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58 Cards in this Set

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Who first planted grapes and made wine in what is now Italy?
Greek settlers in the South.

800BC
What three groups produced wine in Italy's history?
Greeks in the South (Oenotria wine land)

Etruscans in the North (grew wines for consumption and trated)

Romans (recognised commercial possibilities)
Italy has a long history of quantity or quality?
Quantity
Roughly how many varietals are grown in Italy?
2,000
When was the Italian appelation system added?
1963
What has changed in the last 20 years in Italian wine production?
Shift from quantity to quality
Problems with Italy's 1963 law?
Failed to establish a small number of easily idetifyable regions

Encourage high volume by classifying the high yielding outer areas as famous appellations
What is Italy's Gloria law and when did it go in?
Introduction of IGT

1992
Name the Italian wine law levels
Vino de Tavola

IGT: Indicazione Geographica Tipica

DOC: Denominazione di Origine Controllata

DOCG: Denominazione di Origine Controllata e Garanitita
Decribe Italy's Vino da Tavola
Like France's "Vin de Table"

Most basic wines
Describe Italy's IGT
Like France's Vine de Pays

Created in 1992

Large regions

Allows for experimentation

More common to have quality wine than Vin de Pays
Describe Italy's DOC
Similar to France's AOC

Defined areas

Prescribed grape varieties and production techniques
Describe Italy's DOCG
Strictest regulations

Step up from DOC

(Only 34 areas)
Describe Italy's climate
Primarily Mediterranean

Mountain, lake and see influence

Spans 10 deg of latitude (1,200 KM long)
Describe the traditional Viticulture in Central and Northern Italy
Etruscan

High trained vines

Low density

Minimal pruning: high yields

Mixed agriculture (may be tomato below)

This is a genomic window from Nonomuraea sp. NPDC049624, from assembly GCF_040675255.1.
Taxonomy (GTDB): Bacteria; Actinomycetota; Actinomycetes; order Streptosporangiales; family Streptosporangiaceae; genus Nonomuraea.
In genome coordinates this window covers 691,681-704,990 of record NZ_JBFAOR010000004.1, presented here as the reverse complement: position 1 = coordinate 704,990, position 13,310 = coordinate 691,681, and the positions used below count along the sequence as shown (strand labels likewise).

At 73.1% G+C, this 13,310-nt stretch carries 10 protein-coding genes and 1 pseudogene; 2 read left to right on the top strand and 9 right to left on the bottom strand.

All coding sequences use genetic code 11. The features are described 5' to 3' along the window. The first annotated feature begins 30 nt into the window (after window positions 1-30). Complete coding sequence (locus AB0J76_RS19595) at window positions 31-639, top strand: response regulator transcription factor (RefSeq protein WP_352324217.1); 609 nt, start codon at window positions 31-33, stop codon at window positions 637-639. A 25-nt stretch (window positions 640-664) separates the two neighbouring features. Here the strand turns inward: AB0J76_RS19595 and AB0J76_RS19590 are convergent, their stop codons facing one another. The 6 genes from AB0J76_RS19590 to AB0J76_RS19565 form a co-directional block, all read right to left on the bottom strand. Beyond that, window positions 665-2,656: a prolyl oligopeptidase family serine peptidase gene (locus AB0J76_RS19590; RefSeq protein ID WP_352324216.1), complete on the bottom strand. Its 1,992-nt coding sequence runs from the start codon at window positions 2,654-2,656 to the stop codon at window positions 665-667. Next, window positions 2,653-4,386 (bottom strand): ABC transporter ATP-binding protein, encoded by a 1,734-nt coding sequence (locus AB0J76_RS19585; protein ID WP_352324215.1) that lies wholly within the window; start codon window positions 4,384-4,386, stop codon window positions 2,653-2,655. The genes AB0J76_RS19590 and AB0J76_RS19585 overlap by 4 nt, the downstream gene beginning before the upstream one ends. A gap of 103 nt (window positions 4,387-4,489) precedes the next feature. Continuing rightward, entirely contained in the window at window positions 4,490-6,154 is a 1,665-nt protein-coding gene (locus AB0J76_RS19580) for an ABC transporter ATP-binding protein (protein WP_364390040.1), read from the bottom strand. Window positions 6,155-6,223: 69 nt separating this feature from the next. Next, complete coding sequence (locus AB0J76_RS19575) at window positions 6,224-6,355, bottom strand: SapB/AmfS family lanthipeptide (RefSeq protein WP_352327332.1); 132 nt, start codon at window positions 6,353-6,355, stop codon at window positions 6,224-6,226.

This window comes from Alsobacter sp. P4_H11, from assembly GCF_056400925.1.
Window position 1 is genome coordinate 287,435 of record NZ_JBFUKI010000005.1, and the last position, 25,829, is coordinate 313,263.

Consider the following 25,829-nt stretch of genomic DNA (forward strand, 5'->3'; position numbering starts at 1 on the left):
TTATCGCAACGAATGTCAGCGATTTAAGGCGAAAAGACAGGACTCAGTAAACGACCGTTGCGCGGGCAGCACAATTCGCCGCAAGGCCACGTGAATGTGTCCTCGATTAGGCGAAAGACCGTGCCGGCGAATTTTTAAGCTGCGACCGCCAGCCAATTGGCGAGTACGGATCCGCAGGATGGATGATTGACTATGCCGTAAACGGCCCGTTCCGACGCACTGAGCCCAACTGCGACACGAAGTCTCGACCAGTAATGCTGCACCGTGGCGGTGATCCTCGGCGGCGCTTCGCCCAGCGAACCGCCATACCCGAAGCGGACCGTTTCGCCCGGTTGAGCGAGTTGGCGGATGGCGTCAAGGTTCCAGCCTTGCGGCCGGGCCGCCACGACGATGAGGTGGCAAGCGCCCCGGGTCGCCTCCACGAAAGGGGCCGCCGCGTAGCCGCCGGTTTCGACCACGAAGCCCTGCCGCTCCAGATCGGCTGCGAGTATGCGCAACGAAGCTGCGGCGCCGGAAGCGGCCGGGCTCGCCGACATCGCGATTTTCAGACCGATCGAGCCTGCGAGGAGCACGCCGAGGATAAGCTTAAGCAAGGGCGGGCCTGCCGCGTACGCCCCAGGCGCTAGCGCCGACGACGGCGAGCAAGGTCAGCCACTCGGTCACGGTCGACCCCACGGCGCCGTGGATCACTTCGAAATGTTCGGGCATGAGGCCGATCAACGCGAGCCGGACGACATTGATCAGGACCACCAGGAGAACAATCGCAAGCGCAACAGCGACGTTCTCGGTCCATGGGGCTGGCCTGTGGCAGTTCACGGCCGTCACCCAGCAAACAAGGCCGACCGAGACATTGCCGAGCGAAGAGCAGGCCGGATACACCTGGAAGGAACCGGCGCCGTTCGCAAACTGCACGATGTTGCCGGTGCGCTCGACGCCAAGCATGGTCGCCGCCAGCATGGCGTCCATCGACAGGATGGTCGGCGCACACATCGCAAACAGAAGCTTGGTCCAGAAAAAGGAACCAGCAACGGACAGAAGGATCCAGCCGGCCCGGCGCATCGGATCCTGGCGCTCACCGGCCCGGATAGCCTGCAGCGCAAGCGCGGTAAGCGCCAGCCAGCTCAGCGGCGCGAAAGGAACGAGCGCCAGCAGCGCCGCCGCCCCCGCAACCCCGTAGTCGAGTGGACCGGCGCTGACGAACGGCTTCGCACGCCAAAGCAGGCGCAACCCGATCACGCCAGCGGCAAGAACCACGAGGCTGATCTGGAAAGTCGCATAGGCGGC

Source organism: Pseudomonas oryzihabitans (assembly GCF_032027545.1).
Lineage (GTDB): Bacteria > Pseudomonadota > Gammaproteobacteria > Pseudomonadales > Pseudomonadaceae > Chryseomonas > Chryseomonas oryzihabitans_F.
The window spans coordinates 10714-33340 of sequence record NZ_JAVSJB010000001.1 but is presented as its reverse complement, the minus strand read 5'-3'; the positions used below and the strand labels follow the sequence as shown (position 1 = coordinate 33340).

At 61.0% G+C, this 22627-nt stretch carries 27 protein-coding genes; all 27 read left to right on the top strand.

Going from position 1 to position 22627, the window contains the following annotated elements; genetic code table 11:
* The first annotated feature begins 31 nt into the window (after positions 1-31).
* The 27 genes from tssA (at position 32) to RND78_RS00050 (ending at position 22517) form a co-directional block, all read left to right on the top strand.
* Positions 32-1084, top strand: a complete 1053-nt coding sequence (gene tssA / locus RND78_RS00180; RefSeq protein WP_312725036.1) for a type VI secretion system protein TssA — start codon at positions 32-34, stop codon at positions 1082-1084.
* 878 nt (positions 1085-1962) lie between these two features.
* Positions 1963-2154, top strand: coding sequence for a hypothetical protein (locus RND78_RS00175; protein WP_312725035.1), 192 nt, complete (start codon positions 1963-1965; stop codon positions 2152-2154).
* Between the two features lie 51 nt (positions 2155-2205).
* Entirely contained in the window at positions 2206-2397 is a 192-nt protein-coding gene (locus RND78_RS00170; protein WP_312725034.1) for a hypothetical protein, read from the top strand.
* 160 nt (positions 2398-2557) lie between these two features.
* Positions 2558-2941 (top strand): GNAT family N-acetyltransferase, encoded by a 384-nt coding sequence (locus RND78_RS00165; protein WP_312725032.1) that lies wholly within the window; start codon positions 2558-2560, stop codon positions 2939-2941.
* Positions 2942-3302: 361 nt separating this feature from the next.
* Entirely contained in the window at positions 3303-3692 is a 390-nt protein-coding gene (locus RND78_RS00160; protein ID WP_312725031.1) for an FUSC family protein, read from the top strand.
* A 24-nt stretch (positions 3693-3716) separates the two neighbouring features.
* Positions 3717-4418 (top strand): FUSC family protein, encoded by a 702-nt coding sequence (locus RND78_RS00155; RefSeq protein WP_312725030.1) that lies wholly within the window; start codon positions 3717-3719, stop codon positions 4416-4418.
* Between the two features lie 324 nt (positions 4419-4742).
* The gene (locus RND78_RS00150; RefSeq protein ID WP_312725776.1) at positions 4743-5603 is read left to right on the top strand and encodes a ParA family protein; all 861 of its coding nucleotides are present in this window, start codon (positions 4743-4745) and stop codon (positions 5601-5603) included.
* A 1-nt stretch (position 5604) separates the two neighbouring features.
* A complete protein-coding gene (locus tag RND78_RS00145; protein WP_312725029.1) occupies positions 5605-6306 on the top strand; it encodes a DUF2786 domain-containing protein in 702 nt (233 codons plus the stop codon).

Describe the traditional viticulture in Italy's South
Greek

Higher density

Low trained

Lower yields
Describe traditional Vinification in Italy
Long maceration for red (bitter tannin)

Large old wood casks for aging

Restricted to local varieties
Describe modern Vinification in Italy
Shorter maceration time for reds (less bitter)

Temperature control (less oxidation)

Barrique aging
Most planted grape in Italy?
Sangiovese
Name some of the common red grape varieties in Italy
Sangiovese
Nebbiolo
Barbera
Montepulciano
Negroamaro
Primitivo
Aglianico
Corvina
Name some of the common white grape varieties in Italy
Trebbiano
Malvasia
Catarratto
Garganega
Cortese
Piedmont wine quality?
High
Describe Piedmont climate and weather
Long ripening season

Fog dominates during harvest

Hail is a problem
Soil in Piedmont
Clay
Type of wine produced in Piedmont?
Mostly reds

Nebbiolo is king (late ripener)
Name the important DOCG's in Piedmont
Barolo DOCG

Barbaresco DOCG

Gavi DOCG

Moscato d'Asti DOCG

Asti DOCG
Describe wines from Barolo DOCG
Red

Nebbiolo

Long lived

Tannic
Describe the wine from Barbaresco DOCG
Slightly softer Nebbiolo wines

Matures faster than Barolo
Describe the wine from Gavi DOCG
White

Still

Lemony acidic

Cortese
Describe the wine from Moscato d'Asti DOCG
Made from Muscat Blanc à Petits Grains

Frothy

5.5% Alcohol

Sweet with grapey and musky aromas and flavours
Describe the wine from Asti DOCG
Made from Muscat Blanc à Petits Grains